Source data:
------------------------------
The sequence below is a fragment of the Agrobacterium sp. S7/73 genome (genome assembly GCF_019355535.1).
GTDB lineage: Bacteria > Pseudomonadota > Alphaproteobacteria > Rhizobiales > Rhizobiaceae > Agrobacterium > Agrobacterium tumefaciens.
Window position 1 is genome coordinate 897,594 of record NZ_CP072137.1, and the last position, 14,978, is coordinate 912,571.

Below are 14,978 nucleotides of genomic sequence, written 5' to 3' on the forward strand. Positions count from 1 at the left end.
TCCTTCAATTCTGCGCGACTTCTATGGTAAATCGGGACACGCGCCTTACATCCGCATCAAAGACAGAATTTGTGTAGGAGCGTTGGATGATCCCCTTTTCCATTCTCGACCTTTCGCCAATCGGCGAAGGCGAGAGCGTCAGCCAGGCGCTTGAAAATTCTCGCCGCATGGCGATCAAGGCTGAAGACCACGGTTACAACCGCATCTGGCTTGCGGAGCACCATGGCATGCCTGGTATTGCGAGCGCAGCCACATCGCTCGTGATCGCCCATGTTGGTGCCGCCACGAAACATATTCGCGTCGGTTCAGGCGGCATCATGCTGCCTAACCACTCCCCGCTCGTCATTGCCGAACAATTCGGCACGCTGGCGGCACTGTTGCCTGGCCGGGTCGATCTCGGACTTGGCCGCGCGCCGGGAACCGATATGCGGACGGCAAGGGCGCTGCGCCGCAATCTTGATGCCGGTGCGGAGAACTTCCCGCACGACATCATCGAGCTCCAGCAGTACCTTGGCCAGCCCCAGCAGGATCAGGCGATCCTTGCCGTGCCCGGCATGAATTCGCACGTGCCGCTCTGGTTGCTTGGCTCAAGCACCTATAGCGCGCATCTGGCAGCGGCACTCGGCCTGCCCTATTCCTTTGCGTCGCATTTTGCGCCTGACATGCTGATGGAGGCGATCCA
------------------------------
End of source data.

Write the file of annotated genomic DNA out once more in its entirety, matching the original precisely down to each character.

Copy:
The sequence below is a fragment of the Agrobacterium sp. S7/73 genome (genome assembly GCF_019355535.1).
GTDB lineage: Bacteria > Pseudomonadota > Alphaproteobacteria > Rhizobiales > Rhizobiaceae > Agrobacterium > Agrobacterium tumefaciens.
Window position 1 is genome coordinate 897,594 of record NZ_CP072137.1, and the last position, 14,978, is coordinate 912,571.

Below are 14,978 nucleotides of genomic sequence, written 5' to 3' on the forward strand. Positions count from 1 at the left end.
TCCTTCAATTCTGCGCGACTTCTATGGTAAATCGGGACACGCGCCTTACATCCGCATCAAAGACAGAATTTGTGTAGGAGCGTTGGATGATCCCCTTTTCCATTCTCGACCTTTCGCCAATCGGCGAAGGCGAGAGCGTCAGCCAGGCGCTTGAAAATTCTCGCCGCATGGCGATCAAGGCTGAAGACCACGGTTACAACCGCATCTGGCTTGCGGAGCACCATGGCATGCCTGGTATTGCGAGCGCAGCCACATCGCTCGTGATCGCCCATGTTGGTGCCGCCACGAAACATATTCGCGTCGGTTCAGGCGGCATCATGCTGCCTAACCACTCCCCGCTCGTCATTGCCGAACAATTCGGCACGCTGGCGGCACTGTTGCCTGGCCGGGTCGATCTCGGACTTGGCCGCGCGCCGGGAACCGATATGCGGACGGCAAGGGCGCTGCGCCGCAATCTTGATGCCGGTGCGGAGAACTTCCCGCACGACATCATCGAGCTCCAGCAGTACCTTGGCCAGCCCCAGCAGGATCAGGCGATCCTTGCCGTGCCCGGCATGAATTCGCACGTGCCGCTCTGGTTGCTTGGCTCAAGCACCTATAGCGCGCATCTGGCAGCGGCACTCGGCCTGCCCTATTCCTTTGCGTCGCATTTTGCGCCTGACATGCTGATGGAGGCGATCCA